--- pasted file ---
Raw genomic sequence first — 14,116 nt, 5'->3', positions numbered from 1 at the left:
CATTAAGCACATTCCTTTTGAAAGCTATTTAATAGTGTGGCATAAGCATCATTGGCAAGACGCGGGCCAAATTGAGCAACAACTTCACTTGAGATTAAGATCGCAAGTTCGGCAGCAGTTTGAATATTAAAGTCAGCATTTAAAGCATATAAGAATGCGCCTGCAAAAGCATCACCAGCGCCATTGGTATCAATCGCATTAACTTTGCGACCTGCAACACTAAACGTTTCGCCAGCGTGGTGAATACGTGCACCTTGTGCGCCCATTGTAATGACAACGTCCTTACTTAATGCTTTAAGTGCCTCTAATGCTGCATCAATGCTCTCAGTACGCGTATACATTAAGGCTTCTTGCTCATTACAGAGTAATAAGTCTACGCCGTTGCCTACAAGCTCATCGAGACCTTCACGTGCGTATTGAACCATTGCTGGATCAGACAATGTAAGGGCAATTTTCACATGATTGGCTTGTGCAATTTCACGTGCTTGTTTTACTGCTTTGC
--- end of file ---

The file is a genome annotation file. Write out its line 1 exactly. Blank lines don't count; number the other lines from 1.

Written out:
Raw genomic sequence first — 14,116 nt, 5'->3', positions numbered from 1 at the left: